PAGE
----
There are a lot of things you can say about Gartner. One of them is that Gartner is a successful company, and it is unreasonable to say otherwise. The stock price continues to grow – revenue has doubled since 2015. But beyond the objective fact that Gartner’s financial performance is strong, opinions vary tremendously around the quality and inherent bias in their research products.
Gartner has been a key player throughout my career… Gartner was a competitor for me in prior research industry roles, and is now a gatekeeper (and potential accelerator/inhibitor) for my tech startups. And I grew up in an IT research firm family – my dad worked for several IT research firms over the course of his career, the last of which was eventually bought by Gartner, so Gartner has been a household name for me since the day I was born.
Overall, I believe the majority of Gartner’s work is solid, and specifically useful/productive for its clients. But there is also a certain amount of bias towards those who pay tribute, this is tough to deny.
A former colleague of mine shared the following article with me, which is an interesting review of Gartner and its practices. I would take this with a grain of salt, since it is written by a guy who clearly hates Gartner, and aims to compete with Gartner… but some of the analysis is compelling. This article itself is a jumping off point to scores of other articles on the same site that tear Gartner down. Given the length and scope of some of these articles, I can only imagine how this man developed such a deep animosity for Gartner, it’s almost comical.
Here is the article I started with, and again, this guy’s site is just full of these tomes. Below are two of the quotes I found most interesting:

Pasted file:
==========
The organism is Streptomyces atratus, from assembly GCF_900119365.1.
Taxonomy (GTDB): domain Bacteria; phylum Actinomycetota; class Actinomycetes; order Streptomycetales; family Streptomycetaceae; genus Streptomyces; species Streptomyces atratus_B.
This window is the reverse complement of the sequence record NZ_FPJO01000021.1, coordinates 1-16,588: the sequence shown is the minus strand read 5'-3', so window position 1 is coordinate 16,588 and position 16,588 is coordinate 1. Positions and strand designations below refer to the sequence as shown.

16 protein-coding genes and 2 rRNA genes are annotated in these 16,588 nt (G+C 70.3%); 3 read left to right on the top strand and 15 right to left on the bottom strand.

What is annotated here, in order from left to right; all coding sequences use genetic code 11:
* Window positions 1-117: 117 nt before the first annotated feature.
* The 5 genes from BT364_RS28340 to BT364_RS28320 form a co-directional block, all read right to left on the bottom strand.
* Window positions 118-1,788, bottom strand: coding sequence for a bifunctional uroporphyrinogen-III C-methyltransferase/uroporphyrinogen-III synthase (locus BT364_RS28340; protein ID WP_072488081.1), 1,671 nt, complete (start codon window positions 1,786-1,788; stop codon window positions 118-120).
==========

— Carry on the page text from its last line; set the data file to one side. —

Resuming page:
“Investors can be confident that right or wrong, Gartner’s opinions will be considered definitive by a large segment of the people that can have a powerful effect on a vendor’s future condition… investors can be confident that the product will be included in the shortlists of many software selections, so perception in effect becomes reality. Strangely, while Gartner’s research seems skewed towards investors, according to Gartner investors only represent roughly five percent of all business…”
“Vendors literally don’t have a way of getting out of the Gartner system of tribute. If vendors do not pay, Gartner will retaliate against those vendors by lowering their rankings… SAP, Oracle, IBM, and Microsoft are able to outspend (in time and money) smaller vendors and get higher ratings that are especially valuable for marginal or immature products. For instance, any new product that SAP comes out with, no matter how buggy, will be rated decently simply because of SAP’s size. Microsoft SharePoint, the worst content management system I have ever seen but one which I am forced to use because it is installed at every one of my clients is actually well-rated by Gartner.”
Again, should all be taken with a grain of salt, and always remember: don’t hate the player, hate the game.